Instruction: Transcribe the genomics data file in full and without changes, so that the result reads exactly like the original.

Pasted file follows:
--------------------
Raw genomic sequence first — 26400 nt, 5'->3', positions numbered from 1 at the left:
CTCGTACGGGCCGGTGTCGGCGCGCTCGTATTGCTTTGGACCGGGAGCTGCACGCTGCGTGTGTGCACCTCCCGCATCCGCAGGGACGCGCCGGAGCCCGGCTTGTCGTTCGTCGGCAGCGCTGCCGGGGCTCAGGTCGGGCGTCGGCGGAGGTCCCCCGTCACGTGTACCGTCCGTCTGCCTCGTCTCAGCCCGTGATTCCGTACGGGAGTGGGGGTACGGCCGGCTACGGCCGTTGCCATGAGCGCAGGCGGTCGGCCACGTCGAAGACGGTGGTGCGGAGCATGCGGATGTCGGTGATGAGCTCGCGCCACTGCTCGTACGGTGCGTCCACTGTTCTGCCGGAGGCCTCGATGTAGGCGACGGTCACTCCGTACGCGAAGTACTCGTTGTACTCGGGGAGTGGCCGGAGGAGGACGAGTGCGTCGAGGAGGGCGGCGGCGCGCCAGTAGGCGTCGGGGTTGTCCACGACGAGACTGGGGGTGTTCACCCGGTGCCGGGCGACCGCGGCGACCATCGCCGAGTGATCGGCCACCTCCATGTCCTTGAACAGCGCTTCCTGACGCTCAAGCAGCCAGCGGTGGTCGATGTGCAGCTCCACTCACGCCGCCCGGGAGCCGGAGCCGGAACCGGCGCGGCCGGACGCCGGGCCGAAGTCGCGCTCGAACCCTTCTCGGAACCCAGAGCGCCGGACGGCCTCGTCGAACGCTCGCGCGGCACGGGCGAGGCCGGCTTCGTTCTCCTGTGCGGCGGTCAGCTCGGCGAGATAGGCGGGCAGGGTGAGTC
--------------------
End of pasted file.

Raw genomic sequence first — 26400 nt, 5'->3', positions numbered from 1 at the left:
CTCGTACGGGCCGGTGTCGGCGCGCTCGTATTGCTTTGGACCGGGAGCTGCACGCTGCGTGTGTGCACCTCCCGCATCCGCAGGGACGCGCCGGAGCCCGGCTTGTCGTTCGTCGGCAGCGCTGCCGGGGCTCAGGTCGGGCGTCGGCGGAGGTCCCCCGTCACGTGTACCGTCCGTCTGCCTCGTCTCAGCCCGTGATTCCGTACGGGAGTGGGGGTACGGCCGGCTACGGCCGTTGCCATGAGCGCAGGCGGTCGGCCACGTCGAAGACGGTGGTGCGGAGCATGCGGATGTCGGTGATGAGCTCGCGCCACTGCTCGTACGGTGCGTCCACTGTTCTGCCGGAGGCCTCGATGTAGGCGACGGTCACTCCGTACGCGAAGTACTCGTTGTACTCGGGGAGTGGCCGGAGGAGGACGAGTGCGTCGAGGAGGGCGGCGGCGCGCCAGTAGGCGTCGGGGTTGTCCACGACGAGACTGGGGGTGTTCACCCGGTGCCGGGCGACCGCGGCGACCATCGCCGAGTGATCGGCCACCTCCATGTCCTTGAACAGCGCTTCCTGACGCTCAAGCAGCCAGCGGTGGTCGATGTGCAGCTCCACTCACGCCGCCCGGGAGCCGGAGCCGGAACCGGCGCGGCCGGACGCCGGGCCGAAGTCGCGCTCGAACCCTTCTCGGAACCCAGAGCGCCGGACGGCCTCGTCGAACGCTCGCGCGGCACGGGCGAGGCCGGCTTCGTTCTCCTGTGCGGCGGTCAGCTCGGCGAGATAGGCGGGCAGGGTGAGTC